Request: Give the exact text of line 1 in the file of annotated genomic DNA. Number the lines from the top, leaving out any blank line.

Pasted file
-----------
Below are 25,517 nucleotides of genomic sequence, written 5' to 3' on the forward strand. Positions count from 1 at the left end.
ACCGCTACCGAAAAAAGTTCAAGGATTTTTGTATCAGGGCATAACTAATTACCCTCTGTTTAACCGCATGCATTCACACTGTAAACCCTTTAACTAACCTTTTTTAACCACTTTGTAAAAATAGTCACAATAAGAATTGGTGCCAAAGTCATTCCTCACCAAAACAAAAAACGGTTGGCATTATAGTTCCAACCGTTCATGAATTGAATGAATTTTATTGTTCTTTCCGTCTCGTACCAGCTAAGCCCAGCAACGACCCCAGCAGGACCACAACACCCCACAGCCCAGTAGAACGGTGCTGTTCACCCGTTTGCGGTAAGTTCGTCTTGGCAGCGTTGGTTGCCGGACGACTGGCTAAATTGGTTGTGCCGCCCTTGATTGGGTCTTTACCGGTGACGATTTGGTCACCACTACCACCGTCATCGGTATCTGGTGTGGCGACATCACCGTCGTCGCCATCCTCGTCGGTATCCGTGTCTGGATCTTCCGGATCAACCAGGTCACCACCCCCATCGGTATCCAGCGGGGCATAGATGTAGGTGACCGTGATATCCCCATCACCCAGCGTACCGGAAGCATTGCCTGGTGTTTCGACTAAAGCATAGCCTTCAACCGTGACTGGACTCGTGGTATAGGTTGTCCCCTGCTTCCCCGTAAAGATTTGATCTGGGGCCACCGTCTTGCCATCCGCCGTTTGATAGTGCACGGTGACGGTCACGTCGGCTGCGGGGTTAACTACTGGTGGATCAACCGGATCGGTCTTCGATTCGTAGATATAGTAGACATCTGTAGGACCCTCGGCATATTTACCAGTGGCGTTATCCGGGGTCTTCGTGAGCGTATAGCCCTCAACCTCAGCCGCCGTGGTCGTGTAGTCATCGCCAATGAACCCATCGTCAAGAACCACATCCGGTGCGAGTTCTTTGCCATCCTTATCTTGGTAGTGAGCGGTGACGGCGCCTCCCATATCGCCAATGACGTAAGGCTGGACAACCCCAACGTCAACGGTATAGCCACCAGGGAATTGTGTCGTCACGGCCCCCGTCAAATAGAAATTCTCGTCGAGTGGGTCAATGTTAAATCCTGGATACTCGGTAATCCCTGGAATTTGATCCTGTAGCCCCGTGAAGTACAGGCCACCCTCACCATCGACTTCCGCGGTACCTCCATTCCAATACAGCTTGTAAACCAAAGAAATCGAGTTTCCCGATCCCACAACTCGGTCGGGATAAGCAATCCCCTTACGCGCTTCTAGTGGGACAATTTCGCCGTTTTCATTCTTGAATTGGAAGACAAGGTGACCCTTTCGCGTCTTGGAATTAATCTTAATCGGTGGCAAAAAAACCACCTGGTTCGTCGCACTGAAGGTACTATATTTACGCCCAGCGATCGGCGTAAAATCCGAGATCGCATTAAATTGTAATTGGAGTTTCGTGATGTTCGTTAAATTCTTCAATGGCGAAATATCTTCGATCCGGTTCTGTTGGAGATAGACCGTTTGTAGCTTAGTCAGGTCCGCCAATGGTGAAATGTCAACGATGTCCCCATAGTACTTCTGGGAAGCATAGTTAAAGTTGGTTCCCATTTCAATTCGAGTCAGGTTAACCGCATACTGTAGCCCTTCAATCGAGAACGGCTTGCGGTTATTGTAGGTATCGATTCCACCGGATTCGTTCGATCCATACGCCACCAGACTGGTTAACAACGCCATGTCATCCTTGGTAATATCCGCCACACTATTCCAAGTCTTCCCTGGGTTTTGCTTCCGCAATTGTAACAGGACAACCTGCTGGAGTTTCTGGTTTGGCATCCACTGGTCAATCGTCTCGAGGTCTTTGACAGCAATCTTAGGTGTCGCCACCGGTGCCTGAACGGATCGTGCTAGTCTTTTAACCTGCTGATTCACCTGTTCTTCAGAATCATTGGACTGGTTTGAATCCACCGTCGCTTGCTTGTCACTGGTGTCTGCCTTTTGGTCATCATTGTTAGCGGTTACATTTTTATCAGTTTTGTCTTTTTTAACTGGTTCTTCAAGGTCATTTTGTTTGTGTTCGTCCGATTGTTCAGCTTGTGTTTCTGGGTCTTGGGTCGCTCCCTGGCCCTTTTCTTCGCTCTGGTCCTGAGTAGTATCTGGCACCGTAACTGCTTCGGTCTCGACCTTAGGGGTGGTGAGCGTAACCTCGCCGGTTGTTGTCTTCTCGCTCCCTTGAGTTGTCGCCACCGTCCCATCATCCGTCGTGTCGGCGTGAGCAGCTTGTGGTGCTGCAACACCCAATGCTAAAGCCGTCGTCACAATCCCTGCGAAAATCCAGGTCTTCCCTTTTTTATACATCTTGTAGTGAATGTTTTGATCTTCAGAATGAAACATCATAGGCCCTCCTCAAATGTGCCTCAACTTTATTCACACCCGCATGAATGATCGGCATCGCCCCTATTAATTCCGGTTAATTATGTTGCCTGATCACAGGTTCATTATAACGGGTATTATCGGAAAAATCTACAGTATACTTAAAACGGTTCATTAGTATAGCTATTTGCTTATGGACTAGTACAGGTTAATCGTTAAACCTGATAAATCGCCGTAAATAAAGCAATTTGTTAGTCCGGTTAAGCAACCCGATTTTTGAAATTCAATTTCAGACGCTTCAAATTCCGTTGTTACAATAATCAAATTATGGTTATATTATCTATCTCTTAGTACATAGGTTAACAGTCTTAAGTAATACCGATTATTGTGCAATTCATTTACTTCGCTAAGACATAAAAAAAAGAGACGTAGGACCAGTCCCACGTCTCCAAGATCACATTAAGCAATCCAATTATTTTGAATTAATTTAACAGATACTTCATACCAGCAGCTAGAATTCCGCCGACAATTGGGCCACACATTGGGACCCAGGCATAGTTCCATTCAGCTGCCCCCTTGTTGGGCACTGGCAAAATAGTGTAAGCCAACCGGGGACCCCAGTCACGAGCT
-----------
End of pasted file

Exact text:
Below are 25,517 nucleotides of genomic sequence, written 5' to 3' on the forward strand. Positions count from 1 at the left end.